Meanwhile, the bulk of the 100 trillion microbiota that compose our gut microbiomes are inherited from our mothers, including some 1,000 species of bacteria and untold archaea, fungi, and viruses. This inher-it-ance is transferred from mother to baby in the birth canal. If a mother’s intestinal microbiota are imbalanced at the time of delivery, her child’s often are, too.
Studies have found that people with diarrhea-predominant IBS have lower-than-normal levels of Bifidobacterium and Lactobacillus; those with constipation-predominant IBS show flagging levels of Veillonella species.
While genes can’t be altered, the microbiome can be revitalized with nutritional and lifestyle interventions. A genetic predisposition is not a life sentence.
Like many people, Geldreich inherited a less-than-robust microbiome. And then life piled on.
For years he worked too much, rarely exercised, and ate a less-than-stellar diet: He often wolfed down energy bars for lunch and chain-restaurant fare for dinner. He’d taken multiple courses of antibiotics over the years, and Chutkan notes that a single course of a broad-spectrum antibiotic, such as ciprofloxacin (commonly prescribed for urinary- and respiratory-tract infections), can destroy up to a third of the gut’s good bacteria. “The process of repopulation may take months or even years,” she explains.
“Identifying and remedi-ating the cause of bacterial imbalance is essential to repairing and healing the gut,” Chutkan adds. “Your microbiome wasn’t built in a day, so rebuilding it will be a gradual process. But tangible improvements can be made.” (For more on this, see “Build Your Microbiome.”)
For her IBS patients, Chutkan often advises a 90-day course of high-quality probiotics to repopulate the gut with good bacteria. She recommends a formula with strains of Bifidobacterium, Lactobacillus, and Strepto-coccus, which “help crowd out pathogenic species.
“Probiotics aren’t a panacea,” she admits, “but for those suffering from microbial discord, they represent a glimmer of real hope for improved health.”
To get a glimpse of what was going on in his patient’s microbiome, Lukaczer reviewed the results of Geldreich’s comprehensive digestive stool analysis.
The results showed Geldreich was free of many of the parasites and yeasts common in people with IBS, though they did show he had difficulty digesting fats, which can lead to bloating, pain, and indigestion. Lukaczer put him on supplements containing fiber and bile salts to aid with fat absorption.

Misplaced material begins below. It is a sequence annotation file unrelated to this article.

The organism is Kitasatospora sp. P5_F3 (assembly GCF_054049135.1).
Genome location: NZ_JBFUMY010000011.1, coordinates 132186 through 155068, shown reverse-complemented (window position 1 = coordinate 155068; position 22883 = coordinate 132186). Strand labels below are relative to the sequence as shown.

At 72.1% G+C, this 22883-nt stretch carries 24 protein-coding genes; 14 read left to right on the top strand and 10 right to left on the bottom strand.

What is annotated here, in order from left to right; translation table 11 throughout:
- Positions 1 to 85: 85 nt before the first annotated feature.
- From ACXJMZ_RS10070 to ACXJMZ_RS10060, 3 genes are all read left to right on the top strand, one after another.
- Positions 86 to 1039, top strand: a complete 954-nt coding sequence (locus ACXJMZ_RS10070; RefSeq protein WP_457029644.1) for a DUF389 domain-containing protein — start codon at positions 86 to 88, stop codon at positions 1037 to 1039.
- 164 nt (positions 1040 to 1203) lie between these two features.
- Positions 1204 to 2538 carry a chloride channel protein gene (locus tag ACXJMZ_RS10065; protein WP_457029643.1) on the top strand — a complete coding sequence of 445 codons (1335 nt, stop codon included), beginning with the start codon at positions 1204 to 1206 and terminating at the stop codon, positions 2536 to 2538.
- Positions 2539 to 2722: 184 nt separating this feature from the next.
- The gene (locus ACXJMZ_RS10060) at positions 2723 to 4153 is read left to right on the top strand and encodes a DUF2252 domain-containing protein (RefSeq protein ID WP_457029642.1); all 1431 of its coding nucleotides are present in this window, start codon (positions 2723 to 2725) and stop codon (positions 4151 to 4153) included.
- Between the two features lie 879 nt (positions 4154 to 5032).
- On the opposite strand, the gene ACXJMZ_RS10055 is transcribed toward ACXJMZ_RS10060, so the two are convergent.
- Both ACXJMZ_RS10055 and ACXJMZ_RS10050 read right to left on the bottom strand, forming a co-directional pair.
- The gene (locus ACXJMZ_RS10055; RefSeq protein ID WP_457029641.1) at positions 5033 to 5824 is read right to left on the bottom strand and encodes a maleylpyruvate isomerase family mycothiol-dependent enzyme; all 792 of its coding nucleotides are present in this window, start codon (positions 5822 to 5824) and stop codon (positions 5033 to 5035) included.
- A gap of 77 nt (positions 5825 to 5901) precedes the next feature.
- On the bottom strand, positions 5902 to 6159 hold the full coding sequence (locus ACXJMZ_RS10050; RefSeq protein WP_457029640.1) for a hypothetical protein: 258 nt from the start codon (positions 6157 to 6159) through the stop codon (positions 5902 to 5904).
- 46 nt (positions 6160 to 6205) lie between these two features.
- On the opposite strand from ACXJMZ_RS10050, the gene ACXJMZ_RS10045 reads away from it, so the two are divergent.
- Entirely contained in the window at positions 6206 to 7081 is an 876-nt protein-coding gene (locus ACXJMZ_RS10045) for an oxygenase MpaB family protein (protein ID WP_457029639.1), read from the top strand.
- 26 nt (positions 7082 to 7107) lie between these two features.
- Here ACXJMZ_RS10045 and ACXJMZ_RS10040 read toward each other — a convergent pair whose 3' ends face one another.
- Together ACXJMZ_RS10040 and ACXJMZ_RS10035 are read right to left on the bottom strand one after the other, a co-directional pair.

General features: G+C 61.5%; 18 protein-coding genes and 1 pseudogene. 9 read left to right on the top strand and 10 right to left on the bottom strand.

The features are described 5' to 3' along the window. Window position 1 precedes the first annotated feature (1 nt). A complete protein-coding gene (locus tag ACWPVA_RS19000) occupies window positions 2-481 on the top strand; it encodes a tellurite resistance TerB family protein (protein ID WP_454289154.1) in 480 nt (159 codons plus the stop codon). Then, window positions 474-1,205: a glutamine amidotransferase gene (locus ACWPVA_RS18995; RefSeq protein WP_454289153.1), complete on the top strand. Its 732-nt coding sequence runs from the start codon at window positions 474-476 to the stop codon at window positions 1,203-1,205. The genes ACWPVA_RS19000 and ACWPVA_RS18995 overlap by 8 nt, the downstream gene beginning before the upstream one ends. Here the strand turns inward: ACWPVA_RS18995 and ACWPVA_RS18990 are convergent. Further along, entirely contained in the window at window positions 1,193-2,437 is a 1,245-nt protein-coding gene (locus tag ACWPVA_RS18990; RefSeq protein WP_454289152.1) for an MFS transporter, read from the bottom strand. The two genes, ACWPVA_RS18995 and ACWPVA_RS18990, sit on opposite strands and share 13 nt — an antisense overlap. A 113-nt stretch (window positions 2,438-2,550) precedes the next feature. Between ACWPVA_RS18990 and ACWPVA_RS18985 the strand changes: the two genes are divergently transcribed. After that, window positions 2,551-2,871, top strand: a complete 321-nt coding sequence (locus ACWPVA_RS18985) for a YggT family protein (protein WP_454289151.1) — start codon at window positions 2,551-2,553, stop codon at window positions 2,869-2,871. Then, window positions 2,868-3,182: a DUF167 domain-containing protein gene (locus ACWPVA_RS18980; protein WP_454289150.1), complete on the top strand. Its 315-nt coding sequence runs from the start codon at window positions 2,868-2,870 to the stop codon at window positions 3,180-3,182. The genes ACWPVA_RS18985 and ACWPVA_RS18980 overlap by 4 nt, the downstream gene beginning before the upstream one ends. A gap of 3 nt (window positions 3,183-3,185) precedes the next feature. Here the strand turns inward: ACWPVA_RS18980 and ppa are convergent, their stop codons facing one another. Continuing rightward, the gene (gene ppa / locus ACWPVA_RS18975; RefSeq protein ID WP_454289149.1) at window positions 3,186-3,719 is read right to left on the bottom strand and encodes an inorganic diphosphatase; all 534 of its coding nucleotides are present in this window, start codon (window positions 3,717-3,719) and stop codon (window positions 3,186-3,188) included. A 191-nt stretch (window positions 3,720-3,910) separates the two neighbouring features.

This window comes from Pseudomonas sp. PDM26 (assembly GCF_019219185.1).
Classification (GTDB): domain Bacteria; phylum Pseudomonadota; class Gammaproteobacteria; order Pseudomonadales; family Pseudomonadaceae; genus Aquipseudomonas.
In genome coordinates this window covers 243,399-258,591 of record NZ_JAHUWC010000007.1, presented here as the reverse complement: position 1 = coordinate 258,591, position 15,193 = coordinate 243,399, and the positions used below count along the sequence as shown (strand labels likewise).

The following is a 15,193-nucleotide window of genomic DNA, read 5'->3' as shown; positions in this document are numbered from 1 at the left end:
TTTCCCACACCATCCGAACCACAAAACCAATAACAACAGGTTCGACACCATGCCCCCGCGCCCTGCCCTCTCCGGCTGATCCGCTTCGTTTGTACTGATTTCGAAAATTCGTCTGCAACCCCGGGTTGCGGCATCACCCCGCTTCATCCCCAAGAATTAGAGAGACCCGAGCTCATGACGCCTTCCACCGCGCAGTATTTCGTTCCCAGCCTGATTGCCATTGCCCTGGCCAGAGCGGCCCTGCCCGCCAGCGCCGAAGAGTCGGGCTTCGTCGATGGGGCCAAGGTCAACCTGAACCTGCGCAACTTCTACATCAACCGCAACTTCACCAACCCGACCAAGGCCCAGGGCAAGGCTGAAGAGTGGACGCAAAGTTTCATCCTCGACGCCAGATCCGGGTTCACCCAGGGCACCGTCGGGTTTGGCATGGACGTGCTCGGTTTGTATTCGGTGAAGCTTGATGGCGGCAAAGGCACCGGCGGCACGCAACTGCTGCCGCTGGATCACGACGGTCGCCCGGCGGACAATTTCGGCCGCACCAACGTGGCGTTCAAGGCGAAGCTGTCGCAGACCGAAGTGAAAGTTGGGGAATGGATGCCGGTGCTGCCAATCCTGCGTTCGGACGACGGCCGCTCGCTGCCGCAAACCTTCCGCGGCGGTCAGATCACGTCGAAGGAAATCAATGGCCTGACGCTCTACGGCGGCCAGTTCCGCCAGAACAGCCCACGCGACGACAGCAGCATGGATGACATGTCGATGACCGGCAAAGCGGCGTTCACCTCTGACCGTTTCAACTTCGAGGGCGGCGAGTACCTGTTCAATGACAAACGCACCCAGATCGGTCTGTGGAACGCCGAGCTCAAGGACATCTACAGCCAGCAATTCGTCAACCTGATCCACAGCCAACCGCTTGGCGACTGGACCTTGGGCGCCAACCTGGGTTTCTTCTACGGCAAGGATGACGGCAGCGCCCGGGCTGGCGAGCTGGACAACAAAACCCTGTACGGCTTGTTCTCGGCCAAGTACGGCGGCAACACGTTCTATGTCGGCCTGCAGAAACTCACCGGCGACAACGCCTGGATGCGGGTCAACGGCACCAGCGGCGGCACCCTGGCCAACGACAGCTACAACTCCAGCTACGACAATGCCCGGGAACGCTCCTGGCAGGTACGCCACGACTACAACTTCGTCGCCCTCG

This allowed him to move forward to the next step of healing his gut’s lining.
In a healthy gut, the lining serves as a sophisticated filter. It’s composed of permeable cells that allow fully digested nutrients to pass through while deflecting larger food particles, chemicals, and toxins.
When those cells are -irritated — by food allergens, stress, toxins, and other sources — the cell junctures loosen and microscopic bits of undigested food leak into the bloodstream. The immune system attacks these invaders, leading to chronic inflammation that can perpetuate low-grade digestive discomfort for years. (For more, see “How to Heal a Leaky Gut.”)
Chronic inflammation is the long road to a leaky gut and IBS; the shortcut is intestinal infection. One in three cases of IBS begins with a severe bout of food poisoning or traveler’s diarrhea. The infection causes the immune system to target the gut directly. The resulting inflammation weakens the microbiome and, for some, unleashes IBS symptoms.
Geldreich took the long road and the short road. He had a family history of gut ills and a microbiome weakened by a childhood illness; then the bad bout of food poisoning in 2013 triggered his chronic gut distress. “After that, I was in near-constant stomach pain,” he says.
To heal a leaky gut, Chutkan follows the three Rs: remove, replace, and repair.
Remove the major dietary sources of inflammation, including dairy, gluten, refined sugars, alcohol, and artificial sweeteners.
Replace them with nutrient-rich vegetables and fermented foods, like sauerkraut and kefir.
Repair by eating anti-inflammatory foods, such as gut-healing bone broth, cold-water fish, flaxseeds, and walnuts.
Lukaczer put Geldreich on a comprehensive elimination diet for three to four weeks that cut out gluten, dairy, soy, corn, beef, pork, sugar, and processed foods. (See “Nutrition Protocols to Relieve IBS,” opposite page.) This offered Geldreich substantial relief, as it does for many IBS sufferers whose guts have become leaky and, by extension, hypersensitive to inflammatory fare.
Lukaczer also started him on gut-healing supplements, including probiotics and digestive enzymes.
Geldreich left his job to escape the stressful work environment, though he knew unemployment was not a long-term solution. He worked with his healthcare providers to develop a supportive plan: In addition to maintaining good nutrition and stress management, he committed to exercising at least 30 minutes a day, retiring between 9 and 10 p.m. to optimize restorative sleep, and scheduling a weekly massage and chiropractic adjustment. He also started walking up to three miles daily.
Geldreich moved to San Diego for its sunny, laid-back atmosphere. He is once again employed as a tech consultant but now works from home. This allows him to eat well and take breaks to exercise. He walks every day, and as his health has improved, he’s started jogging and weightlifting. After following an elimination diet for several months and using a rigorous, food-and-supplement-based approach to rebuilding his gut lining, he now eats most foods comfortably. His IBS symptoms have been absent for a year.
“The human body has quite a bit of resiliency if we unleash it,” Lukaczer says. Though the symptoms of IBS once nearly ruled his life, Geldreich is now living proof that the gut, when given the tools and support it needs, is built to heal.
This originally appeared as “Gut Feelings” in the January/February 2018 issue of Experience Life.